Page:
Applications for concealed carry permits have spiked in the District since a federal judge ordered the city to stop requiring gun owners to prove they have a “good reason” to carry a firearm in public, according to documents filed as part of an ongoing legal challenge to D.C. gun laws.
Ten days after U.S. District Judge Richard Leon’s order blocked the city from enforcing a key provision of its gun laws, the Metropolitan Police Department had received 85 concealed carry permit applications — compared to the 61 applications it had received in the prior six months.
The disclosure was made by the District’s office of the attorney general in a motion filed before a federal appellate court as city attorneys sought to overturn Judge Leon’s May 17 ruling — in which the judge wrote that the District’s concealed carry laws were likely an “unconstitutional burden.”
In a 2-1 decision Friday, a panel of judges from the U.S. Court of Appeals for the D.C. Circuit approved the request for an immediate administrative stay. The decision allows the city to temporarily enforce its requirement that gun owners applying for a concealed carry permit prove they have a “good reason to fear injury” or another “proper reason,” such as a job that requires carrying large amounts of cash or valuables.
The federal appellate court panel asked both sides to file briefs on the matter in June so that judges can consider whether to stay the ruling pending appeal of the case.
Judges Judith Rogers, an appointee of former President Bill Clinton, and Robert Wilkins, an appointee of President Obama, supported the request for the stay. Judge Brett Kavanaugh, an appointee of former President George W. Bush, opted against the request.
The legal challenge was brought by D.C. resident Matthew Grace and the national gun rights organization Pink Pistols, which advocates for members of the gay community to arm themselves for self-defense.
Mr. Grace, who legally owns four handguns, would like to be able to carry a firearm for self-defense. According to his lawsuit, the city last year denied his application for a concealed carry permit because he had not been able to meet the “good reason” requirement.
City attorneys filed a notice of appeal Thursday and the stay request Friday — even before the Judge Leon responded to their request to halt his own ruling. They sought a stay of Judge Leon’s ruling, arguing that the current laws balance “public safety with the safety of individuals especially at risk of assault.”
“The ‘good reason’ standard is critically important to the public safety of those who live in, work in, and visit the District,” the city attorneys office wrote in the motion submitted to the appellate court that defends laws adopted by the D.C. Council. “Without this standard, the District becomes a ‘right-to-carry’ regime, despite the Council’s legislative judgment, based on empirical studies, that such regimes are ‘associated with substantially higher rates of aggravated assault, rape, robbery and murder.’”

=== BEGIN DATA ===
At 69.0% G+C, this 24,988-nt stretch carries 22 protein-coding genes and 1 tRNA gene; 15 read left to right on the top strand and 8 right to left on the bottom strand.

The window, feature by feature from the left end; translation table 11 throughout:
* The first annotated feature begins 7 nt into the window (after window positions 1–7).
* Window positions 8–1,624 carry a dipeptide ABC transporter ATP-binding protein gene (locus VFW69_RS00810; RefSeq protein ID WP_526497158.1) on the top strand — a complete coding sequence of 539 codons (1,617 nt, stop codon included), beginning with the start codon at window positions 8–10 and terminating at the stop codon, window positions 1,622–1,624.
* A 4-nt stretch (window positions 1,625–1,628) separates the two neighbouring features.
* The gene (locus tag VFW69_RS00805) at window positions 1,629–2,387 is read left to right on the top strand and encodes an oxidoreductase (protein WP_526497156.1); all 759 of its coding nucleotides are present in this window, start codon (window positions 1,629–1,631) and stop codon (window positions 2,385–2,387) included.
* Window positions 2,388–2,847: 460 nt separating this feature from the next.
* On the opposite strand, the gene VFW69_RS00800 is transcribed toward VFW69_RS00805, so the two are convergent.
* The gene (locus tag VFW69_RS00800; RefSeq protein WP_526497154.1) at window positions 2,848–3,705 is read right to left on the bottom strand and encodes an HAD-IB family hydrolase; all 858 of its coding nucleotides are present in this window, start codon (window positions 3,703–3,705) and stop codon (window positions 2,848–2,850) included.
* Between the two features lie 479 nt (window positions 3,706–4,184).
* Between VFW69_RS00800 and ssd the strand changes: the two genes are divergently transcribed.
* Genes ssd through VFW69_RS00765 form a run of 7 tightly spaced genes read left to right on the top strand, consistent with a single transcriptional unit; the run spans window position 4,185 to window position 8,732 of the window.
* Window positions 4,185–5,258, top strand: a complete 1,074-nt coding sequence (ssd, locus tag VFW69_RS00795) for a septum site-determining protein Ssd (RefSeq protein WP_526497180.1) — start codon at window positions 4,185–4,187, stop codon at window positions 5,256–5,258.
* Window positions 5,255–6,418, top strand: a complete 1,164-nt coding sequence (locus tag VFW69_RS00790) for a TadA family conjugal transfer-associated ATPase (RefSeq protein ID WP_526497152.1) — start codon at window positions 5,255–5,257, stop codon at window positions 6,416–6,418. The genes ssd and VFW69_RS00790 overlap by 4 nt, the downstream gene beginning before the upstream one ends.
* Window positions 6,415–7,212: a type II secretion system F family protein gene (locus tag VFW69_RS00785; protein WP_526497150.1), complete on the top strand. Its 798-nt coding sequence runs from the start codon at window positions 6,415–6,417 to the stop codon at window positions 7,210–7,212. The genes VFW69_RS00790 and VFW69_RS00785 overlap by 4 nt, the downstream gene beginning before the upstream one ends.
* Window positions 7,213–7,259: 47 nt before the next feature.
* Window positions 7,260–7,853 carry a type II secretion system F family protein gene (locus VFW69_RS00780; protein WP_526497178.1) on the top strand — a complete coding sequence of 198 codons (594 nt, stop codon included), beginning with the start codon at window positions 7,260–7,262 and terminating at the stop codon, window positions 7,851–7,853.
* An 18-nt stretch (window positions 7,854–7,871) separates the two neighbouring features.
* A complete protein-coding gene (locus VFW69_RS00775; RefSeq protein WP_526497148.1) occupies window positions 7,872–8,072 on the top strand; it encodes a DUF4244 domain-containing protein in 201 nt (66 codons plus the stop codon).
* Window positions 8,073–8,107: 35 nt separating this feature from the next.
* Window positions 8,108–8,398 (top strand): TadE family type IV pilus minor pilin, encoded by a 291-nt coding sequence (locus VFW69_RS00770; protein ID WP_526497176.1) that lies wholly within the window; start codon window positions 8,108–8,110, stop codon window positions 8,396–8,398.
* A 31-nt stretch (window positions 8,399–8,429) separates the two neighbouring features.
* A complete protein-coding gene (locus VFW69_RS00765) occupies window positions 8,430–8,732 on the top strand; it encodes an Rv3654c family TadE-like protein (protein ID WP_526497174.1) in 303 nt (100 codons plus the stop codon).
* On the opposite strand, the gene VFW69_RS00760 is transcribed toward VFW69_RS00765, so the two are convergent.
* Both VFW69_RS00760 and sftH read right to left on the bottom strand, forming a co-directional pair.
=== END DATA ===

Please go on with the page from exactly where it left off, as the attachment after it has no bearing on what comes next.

Judge Leon’s order is at odds with a March ruling from U.S. District Judge Colleen Kollar-Kotelly, who denied a preliminary injunction in a different case that challenged the “good reason” requirement.
City attorneys pointed to the opposing rulings in the District, as well as similar rulings in other circuits, as evidence that a stay is needed to “preserve the integrity of the district court.”
Federal appeals courts have upheld restrictive good reason requirements similar to the District’s in New Jersey, New York and Maryland. A decision is pending from the full U.S. Court of Appeals for the 9th Circuit in a “good reason” challenge in California.
Over the 10 days the Metropolitan Police Department was blocked from enforcing the “good reason” requirement, it had been forced to take a second look at previously denied permit applications. Individuals who had been denied concealed carry permits in the past because they could not demonstrate a good reason were allowed to submit new applications, and had application fees waived, according to police.
The police department’s website now indicates that concealed carry applicants must satisfy the “good reason” requirement. It was unclear whether the department issued any permits to applicants who did not meet the requirement during the 10 days the rule was not in effect.
Mr. Grace’s attorney has argued against the issuance of a stay in the case, stating that such an order will allow the city to continue to flagrantly violate the Second Amendment.
“Enough is enough,” attorney Charles Cooper wrote in a previously filed motion asking Judge Leon not to stay his ruling. “This Court should not allow the District to continue denying its citizens this basic constitutional right; not for a few weeks and not even for a few days.”
The lawsuit is at least the second to challenge concealed carry laws adopted by the District to comply with a federal judge’s 2014 ruling that overturned the city’s long-standing ban on the carrying of firearms in public.